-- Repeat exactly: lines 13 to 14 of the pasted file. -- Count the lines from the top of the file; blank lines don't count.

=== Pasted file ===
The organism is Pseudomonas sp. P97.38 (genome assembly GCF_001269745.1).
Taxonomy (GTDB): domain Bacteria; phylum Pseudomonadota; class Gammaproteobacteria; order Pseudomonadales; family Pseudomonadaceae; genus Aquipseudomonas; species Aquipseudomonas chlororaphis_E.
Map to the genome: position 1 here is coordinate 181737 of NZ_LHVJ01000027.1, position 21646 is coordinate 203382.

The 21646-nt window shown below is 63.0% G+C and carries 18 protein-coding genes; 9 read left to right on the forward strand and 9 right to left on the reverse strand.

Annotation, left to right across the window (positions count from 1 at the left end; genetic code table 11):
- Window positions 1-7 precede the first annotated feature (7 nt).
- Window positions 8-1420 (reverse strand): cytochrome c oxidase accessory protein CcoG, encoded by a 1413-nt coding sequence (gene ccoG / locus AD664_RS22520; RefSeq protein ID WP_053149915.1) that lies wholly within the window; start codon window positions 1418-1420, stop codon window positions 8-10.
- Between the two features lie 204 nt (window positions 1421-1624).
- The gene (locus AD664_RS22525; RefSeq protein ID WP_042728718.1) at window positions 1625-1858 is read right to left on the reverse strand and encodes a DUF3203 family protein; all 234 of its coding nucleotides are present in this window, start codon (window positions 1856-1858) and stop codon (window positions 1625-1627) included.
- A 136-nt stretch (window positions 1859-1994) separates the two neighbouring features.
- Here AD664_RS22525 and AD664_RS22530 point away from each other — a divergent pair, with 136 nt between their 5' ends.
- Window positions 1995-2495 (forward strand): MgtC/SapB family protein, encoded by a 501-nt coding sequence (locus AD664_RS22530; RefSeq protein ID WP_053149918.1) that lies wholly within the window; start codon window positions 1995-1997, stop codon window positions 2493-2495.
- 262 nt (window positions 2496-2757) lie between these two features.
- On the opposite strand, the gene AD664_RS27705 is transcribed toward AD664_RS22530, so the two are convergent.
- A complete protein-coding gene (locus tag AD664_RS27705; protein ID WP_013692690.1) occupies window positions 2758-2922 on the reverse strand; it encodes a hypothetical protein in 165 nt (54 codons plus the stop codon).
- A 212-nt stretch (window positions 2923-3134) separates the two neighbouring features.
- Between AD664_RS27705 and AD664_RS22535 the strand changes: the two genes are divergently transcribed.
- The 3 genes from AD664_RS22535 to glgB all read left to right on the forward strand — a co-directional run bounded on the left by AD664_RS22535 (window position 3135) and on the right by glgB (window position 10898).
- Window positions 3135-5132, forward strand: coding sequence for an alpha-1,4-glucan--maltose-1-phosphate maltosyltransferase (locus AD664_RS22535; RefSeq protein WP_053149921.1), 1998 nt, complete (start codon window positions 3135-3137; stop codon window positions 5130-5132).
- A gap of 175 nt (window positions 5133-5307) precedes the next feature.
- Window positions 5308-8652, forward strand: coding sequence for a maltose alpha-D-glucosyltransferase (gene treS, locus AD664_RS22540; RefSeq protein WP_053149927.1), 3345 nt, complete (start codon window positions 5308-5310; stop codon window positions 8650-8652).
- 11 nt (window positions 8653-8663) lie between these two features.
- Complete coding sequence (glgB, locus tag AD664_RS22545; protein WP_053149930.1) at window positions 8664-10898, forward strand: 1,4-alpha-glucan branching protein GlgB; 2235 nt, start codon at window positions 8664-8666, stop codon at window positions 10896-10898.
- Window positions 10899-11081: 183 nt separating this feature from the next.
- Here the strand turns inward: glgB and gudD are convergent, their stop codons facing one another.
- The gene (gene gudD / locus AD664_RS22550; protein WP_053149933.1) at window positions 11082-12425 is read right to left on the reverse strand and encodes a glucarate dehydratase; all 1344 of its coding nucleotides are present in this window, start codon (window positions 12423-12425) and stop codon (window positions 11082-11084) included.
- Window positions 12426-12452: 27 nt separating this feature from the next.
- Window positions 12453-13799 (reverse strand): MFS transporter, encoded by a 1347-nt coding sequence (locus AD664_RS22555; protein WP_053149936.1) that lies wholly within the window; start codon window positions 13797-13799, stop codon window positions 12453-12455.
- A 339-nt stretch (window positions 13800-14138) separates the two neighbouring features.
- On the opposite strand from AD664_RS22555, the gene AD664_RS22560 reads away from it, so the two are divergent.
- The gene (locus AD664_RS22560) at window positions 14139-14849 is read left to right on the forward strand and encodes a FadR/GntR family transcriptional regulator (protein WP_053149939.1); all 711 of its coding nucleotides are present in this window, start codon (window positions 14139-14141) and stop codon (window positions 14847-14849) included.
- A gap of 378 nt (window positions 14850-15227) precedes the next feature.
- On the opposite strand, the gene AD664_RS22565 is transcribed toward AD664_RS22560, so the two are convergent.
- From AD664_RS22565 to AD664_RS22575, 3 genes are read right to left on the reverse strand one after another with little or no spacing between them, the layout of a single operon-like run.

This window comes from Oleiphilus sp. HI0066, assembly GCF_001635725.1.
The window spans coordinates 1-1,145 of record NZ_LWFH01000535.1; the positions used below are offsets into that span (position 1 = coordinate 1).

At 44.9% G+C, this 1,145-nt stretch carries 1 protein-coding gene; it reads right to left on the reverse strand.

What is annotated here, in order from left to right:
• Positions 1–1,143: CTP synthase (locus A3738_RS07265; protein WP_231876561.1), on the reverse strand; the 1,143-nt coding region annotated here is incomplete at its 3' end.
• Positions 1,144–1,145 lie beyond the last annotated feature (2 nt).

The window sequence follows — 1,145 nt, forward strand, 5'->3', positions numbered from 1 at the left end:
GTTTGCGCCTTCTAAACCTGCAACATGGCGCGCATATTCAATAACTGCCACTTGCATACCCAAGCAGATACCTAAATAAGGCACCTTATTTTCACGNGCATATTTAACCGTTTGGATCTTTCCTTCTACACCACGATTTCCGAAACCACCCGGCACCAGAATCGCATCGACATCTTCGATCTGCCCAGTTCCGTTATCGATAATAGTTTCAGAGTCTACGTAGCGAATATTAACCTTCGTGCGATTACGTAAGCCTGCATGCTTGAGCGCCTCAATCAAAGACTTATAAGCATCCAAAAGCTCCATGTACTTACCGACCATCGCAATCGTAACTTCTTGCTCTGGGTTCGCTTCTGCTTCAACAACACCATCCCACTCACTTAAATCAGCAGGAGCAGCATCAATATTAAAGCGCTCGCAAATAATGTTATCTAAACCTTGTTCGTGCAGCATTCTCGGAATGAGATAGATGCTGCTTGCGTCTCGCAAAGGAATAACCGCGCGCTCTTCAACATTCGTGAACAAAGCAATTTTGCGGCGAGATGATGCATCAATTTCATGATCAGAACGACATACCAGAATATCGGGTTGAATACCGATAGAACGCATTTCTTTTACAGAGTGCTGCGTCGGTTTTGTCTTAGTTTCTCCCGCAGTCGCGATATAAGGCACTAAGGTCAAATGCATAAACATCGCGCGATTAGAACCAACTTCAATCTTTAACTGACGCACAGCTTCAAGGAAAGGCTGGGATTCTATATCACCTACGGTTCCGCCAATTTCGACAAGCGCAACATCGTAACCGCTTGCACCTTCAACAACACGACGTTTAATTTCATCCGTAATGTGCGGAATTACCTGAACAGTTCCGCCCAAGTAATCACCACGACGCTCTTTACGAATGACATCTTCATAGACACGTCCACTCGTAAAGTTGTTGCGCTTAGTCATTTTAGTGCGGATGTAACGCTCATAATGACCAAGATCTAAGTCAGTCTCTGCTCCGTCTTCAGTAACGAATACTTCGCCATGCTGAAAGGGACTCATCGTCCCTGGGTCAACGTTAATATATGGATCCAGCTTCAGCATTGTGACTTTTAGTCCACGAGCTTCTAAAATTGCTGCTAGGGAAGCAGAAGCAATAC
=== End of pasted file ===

- 262 nt (window positions 2496-2757) lie between these two features.
- On the opposite strand, the gene AD664_RS27705 is transcribed toward AD664_RS22530, so the two are convergent.